It is here that I hope to enter into the fray by partaking in the debates about anime’s ever-shifting and changing global meanings and categories. My book, Anime: A Critical Introduction (, tries to map some of those shifts and changes in order to think about how anime has meant very many different things to its fans and antagonists over time. I have, for example, tried to pick out some of the big generic moments in the process – thinking about anime’s relationship to science fiction, and the many debates about anime’s (post)human bodies. Overall, though, I hope to make some contributions to rebalancing our perceptions of anime. To that end, I have focused on the many anime genres and personnel who tend to get ignored, from the rise of children’s anime in the early days of the medium, to the proliferation of horror anime today. I’ve also attempted to think about how anime is produced, focusing on Studio Ghibli’s main producer, Toshio Suzuki, and his creative behind-the-scenes roles in turning Miyazaki into a global brand of animation. From sometime-genre to a meta-genre or mode of production, anime offers us a chance to think across cultures and to look deeper into our own.

Dr Rayna Denison, Senior Lecturer in Film, Television and Media Studies, UEA

See more about anime at my website:

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Short film of CHIME project at Lancaster Jazz Festival, 2015

Professor George McKay reflects on the recent Lancaster Jazz Festival, and his involvement with the EU funded CHIME Project. The post first appeared on his website a couple of weeks ago.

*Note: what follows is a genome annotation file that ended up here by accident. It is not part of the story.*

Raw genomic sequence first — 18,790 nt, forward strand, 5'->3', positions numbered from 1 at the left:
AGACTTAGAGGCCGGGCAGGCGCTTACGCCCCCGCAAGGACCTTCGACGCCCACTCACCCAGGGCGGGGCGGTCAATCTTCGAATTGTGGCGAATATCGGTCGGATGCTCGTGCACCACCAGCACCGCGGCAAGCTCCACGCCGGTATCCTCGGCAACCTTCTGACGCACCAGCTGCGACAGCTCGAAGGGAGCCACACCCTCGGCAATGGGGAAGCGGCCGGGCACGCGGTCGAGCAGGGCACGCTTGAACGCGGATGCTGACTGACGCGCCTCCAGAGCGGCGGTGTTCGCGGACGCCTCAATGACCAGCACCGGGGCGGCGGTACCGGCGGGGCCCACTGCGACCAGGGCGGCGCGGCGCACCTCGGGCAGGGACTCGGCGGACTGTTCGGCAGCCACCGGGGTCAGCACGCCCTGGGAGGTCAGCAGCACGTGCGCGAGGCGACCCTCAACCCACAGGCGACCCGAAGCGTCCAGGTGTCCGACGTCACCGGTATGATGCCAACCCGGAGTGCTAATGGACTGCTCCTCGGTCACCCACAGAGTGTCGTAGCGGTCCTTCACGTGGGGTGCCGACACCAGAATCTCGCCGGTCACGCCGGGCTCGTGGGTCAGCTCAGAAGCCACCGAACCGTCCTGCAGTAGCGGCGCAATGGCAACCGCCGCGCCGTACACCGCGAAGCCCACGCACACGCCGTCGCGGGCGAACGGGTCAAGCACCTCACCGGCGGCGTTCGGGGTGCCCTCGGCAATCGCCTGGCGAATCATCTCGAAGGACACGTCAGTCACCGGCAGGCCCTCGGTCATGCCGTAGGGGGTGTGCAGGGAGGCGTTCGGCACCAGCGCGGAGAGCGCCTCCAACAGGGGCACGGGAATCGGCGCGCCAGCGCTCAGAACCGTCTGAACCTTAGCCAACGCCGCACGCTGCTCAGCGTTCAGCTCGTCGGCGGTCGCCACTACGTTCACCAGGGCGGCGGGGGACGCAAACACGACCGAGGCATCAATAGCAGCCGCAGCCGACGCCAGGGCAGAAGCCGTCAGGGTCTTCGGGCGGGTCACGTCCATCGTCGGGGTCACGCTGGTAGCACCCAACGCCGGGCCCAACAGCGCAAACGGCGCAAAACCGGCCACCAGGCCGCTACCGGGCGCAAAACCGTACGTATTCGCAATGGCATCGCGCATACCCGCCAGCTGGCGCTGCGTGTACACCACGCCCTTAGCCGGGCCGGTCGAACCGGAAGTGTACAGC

One mid-September day I decided to stroll from my (current) home, a Victorian town house on the edge of Lancaster city centre, into town to see some of the bands playing on the free outdoors stage in the 2015 Lancaster Jazz Festival.

I was going anyway—it’s my local festival, I’m a jazz scholar and musician, and I usually do something in the festival each year, and always look forward to it—but I thought today I would take a videocamera to film the short journey. You can see the short film I made here, and below are some notes about it.

We had had the first meeting of our new EU Heritage Plus project, CHIME, in Birmingham a couple of days earlier, and I was wondering whether there would be something directly relevant to the project on my own doorstep (it features in the film) the very next weekend.

The outdoor stage is a feature of the Lancaster Jazz Festival that can be risky in September, due to the vagaries of the northern English weather in early autumn, but the day was warm and sunny.

Lancaster Jazz Festival logoI walked past a small Victorian park and fin-de-siècle school building, an elegantly simple Georgian church, a street of Georgian houses. The pavements round here are made of old flagstones. City centre shops quietly bustled on a sunny Saturday. Lancaster’s most famous old pub, Ye Olde John o’ Gaunt, looked inviting.